In the lowest-ranking cities – after Miami, it’s Riverside, California; then Tampa, Los Angeles and San Diego – incomes simply weren’t high enough to offset the expense of housing and transportation. For example, even though Miami’s housing and transportation costs ranked slightly lower than average, its low incomes inflated the burden of those costs. Robert Hickey of the Center for Housing Policy noted that the area has seen a lot of job loss. “When people lose their jobs or downshift to a part-time job… that doesn’t mean that their housing and transportation costs go down,” he said.

In expensive cities like D.C., Boston, and San Francisco, higher incomes helped cushion the shock. In all three cities, housing costs were higher than average – in D.C., transportation prices were also notably higher – yet those costs consumed a lower fraction of total income.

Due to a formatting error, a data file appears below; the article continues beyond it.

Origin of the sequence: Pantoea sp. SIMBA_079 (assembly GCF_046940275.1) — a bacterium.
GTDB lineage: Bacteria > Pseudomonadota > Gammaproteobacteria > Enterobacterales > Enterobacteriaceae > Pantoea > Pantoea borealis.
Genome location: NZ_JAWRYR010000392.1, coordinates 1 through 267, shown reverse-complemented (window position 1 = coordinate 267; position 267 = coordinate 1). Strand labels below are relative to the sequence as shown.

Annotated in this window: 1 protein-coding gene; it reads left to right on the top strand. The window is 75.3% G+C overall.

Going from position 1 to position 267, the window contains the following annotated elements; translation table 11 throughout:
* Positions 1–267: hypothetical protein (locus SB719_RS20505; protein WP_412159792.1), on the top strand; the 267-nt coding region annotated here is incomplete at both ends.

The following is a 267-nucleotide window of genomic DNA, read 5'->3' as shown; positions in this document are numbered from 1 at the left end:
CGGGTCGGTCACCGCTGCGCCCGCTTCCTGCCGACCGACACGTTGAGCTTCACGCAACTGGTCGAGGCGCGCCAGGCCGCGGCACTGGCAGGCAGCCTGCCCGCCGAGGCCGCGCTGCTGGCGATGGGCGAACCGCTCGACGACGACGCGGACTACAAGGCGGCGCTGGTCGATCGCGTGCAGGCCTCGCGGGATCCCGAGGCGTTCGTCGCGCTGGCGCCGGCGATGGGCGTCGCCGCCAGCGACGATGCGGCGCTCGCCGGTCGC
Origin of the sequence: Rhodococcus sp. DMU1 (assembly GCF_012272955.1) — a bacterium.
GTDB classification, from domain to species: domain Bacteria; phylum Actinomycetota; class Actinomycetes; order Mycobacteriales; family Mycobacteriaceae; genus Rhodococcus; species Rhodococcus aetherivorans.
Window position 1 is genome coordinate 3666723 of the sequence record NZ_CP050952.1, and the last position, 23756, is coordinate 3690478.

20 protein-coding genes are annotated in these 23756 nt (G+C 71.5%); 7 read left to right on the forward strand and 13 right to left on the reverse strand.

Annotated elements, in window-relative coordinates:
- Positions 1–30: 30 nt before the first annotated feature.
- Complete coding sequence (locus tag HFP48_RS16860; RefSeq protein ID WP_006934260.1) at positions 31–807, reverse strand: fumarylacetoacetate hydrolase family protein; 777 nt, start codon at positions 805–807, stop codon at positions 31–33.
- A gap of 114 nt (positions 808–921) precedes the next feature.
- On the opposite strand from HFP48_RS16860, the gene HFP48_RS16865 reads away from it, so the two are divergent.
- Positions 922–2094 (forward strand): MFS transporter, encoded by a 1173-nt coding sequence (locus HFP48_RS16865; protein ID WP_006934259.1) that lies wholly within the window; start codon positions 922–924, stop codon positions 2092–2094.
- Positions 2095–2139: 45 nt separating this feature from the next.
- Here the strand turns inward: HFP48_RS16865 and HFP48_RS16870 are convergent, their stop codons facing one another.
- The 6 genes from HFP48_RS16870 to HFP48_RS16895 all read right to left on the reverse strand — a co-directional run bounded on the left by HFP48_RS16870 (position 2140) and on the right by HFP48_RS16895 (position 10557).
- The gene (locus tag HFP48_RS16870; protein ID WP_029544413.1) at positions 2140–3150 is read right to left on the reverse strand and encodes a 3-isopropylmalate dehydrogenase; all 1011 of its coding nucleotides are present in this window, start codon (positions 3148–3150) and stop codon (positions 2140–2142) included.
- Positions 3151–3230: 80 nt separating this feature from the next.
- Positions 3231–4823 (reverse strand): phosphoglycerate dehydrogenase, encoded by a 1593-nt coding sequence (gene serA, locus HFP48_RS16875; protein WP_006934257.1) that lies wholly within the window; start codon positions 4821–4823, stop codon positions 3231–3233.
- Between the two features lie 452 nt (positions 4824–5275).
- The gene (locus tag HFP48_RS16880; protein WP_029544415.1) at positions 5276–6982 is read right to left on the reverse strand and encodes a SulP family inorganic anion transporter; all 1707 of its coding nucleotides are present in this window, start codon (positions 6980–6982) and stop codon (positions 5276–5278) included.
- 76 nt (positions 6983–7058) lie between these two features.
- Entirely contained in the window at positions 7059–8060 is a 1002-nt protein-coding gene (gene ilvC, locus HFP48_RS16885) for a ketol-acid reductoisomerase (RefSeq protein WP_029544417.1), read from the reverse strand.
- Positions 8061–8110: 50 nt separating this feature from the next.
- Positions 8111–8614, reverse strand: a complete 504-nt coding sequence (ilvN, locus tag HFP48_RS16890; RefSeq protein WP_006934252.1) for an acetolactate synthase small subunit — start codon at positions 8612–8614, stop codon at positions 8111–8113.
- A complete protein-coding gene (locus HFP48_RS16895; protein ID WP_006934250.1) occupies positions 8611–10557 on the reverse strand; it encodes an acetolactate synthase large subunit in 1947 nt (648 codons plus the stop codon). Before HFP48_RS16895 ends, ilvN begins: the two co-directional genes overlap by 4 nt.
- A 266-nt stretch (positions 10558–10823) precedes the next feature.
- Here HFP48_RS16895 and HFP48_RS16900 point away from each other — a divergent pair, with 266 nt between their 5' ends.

The study made an important change from its 2006 precursor by including homeowners who had paid off their mortgages, as opposed to only those who were in the process of doing so. But either way, renters did better. The typical moderate-income renter spent 55 percent of their income on housing and transportation, compared to 62 percent for both types of homeowners. The report doesn’t theorize much on why this is, though one researcher pointed out yesterday that renters are more likely to live in places where they’re spending less on housing and, especially, transportation.